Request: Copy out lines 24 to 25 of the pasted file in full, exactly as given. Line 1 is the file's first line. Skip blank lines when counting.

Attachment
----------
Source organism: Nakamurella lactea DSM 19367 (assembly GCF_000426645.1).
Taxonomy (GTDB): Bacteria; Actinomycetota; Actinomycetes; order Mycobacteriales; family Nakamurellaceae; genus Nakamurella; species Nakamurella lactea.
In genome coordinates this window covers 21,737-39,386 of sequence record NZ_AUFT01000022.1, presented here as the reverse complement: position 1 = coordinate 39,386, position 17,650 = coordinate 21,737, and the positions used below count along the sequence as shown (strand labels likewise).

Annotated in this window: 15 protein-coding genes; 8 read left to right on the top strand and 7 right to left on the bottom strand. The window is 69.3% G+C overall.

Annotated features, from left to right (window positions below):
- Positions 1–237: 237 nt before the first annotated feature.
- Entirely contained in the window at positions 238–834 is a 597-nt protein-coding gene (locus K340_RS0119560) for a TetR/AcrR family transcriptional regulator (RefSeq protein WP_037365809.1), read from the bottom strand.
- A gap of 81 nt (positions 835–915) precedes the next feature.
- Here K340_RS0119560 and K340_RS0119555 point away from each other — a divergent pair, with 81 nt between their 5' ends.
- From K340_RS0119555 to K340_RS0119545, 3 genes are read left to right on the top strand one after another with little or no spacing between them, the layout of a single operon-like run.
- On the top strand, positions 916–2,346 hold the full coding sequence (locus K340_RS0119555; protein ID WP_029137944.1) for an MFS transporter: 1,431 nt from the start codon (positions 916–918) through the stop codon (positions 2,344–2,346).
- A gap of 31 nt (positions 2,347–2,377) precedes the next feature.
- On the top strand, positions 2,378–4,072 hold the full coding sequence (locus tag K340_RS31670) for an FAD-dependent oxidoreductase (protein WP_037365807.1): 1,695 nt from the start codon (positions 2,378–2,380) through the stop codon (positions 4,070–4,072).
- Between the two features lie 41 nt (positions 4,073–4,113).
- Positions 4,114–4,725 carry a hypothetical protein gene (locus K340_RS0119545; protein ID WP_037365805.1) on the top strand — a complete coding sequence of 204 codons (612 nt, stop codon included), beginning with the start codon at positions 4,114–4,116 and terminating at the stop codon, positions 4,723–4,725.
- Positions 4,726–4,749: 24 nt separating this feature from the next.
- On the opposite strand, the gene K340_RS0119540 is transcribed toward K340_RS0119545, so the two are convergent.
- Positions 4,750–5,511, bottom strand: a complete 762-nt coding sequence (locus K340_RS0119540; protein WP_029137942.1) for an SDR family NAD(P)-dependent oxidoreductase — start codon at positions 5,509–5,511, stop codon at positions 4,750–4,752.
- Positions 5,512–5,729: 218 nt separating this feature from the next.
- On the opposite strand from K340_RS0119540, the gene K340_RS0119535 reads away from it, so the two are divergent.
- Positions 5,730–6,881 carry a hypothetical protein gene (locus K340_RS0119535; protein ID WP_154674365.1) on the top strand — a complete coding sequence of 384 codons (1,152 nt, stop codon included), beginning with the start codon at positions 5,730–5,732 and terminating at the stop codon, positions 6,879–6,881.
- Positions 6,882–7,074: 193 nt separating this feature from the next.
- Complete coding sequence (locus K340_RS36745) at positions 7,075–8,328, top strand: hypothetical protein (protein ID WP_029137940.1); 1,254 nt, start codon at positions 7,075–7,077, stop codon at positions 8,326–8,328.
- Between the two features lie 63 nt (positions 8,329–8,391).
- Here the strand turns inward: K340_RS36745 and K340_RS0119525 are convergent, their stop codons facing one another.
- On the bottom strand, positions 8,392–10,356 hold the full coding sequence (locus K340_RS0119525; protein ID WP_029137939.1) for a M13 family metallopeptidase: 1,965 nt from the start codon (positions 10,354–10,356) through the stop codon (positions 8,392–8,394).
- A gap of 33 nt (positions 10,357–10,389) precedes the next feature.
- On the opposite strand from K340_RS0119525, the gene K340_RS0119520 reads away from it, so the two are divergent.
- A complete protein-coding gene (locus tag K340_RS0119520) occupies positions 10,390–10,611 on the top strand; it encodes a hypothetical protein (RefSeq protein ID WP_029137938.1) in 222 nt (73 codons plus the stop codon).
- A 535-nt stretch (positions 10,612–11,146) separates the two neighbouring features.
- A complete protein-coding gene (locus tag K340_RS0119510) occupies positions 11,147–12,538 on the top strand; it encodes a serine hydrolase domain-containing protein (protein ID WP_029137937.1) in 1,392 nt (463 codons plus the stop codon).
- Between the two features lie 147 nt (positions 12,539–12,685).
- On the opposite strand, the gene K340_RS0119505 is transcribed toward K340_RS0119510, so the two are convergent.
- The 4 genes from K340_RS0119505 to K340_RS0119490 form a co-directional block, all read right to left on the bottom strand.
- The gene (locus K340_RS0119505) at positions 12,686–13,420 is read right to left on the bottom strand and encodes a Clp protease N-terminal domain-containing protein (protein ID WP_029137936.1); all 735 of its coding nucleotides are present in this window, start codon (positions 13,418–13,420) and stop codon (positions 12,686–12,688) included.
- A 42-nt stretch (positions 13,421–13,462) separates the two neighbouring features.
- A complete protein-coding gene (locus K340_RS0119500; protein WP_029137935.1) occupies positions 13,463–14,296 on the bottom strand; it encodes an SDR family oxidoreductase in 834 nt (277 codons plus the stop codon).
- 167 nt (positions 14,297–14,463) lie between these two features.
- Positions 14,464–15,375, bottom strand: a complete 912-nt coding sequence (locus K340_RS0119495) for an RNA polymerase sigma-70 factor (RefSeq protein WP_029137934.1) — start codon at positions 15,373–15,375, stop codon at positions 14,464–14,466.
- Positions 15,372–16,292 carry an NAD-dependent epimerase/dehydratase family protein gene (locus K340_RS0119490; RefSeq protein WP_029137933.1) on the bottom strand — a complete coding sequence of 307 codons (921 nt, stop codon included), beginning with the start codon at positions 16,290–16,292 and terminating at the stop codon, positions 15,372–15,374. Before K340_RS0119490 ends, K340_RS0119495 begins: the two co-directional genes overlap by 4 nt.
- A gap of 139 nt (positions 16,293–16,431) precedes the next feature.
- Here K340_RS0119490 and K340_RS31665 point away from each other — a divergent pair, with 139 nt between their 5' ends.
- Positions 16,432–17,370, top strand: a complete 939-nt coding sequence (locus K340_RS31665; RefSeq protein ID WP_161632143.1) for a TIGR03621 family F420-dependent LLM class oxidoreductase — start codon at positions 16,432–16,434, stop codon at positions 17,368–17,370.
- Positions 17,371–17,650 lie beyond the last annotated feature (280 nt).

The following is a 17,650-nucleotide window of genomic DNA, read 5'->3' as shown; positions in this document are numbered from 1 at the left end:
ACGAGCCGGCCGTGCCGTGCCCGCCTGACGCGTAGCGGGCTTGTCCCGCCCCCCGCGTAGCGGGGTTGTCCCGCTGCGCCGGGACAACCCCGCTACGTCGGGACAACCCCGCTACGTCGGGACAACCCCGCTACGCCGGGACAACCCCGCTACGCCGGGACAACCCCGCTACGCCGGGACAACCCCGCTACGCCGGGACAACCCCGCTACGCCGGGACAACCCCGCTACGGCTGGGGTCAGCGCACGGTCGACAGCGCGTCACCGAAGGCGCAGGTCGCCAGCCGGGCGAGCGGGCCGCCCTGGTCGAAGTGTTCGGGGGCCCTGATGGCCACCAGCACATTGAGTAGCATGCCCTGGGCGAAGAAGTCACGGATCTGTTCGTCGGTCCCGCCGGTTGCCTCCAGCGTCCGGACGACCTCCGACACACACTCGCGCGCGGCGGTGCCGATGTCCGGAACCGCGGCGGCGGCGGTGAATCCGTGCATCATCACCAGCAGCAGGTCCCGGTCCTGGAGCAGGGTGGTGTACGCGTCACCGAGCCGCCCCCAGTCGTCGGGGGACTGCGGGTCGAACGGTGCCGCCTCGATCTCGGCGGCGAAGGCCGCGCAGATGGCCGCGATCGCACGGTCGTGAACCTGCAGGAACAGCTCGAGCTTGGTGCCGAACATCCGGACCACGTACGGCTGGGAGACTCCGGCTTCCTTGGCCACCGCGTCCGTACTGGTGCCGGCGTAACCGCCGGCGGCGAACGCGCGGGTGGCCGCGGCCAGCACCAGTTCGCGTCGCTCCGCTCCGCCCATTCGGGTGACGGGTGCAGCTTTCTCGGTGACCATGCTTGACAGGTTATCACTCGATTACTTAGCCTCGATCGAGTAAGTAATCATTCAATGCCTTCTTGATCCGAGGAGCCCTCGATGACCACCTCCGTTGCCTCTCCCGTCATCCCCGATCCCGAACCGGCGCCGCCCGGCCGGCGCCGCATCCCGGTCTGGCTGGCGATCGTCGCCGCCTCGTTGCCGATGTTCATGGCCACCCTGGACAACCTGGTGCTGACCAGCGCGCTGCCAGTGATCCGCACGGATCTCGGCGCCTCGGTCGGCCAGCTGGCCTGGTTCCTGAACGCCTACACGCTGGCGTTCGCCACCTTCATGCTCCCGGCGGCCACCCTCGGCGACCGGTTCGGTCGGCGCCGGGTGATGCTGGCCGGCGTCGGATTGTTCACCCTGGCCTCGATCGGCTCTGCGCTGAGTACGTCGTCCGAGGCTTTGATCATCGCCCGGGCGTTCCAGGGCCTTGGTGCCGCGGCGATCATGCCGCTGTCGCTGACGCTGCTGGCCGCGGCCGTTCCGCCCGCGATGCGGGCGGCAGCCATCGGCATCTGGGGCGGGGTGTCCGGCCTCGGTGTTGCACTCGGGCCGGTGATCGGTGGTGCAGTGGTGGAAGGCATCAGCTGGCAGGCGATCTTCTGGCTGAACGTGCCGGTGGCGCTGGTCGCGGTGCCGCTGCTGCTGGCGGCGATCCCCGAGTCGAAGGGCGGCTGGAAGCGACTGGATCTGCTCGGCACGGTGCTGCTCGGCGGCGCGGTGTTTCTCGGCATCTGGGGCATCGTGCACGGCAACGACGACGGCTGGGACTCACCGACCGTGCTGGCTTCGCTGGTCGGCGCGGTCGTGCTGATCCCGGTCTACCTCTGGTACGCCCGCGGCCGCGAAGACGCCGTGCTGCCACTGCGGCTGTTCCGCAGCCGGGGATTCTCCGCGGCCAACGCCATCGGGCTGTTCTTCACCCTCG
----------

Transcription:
- Between the two features lie 63 nt (positions 8,329–8,391).
- Here the strand turns inward: K340_RS36745 and K340_RS0119525 are convergent, their stop codons facing one another.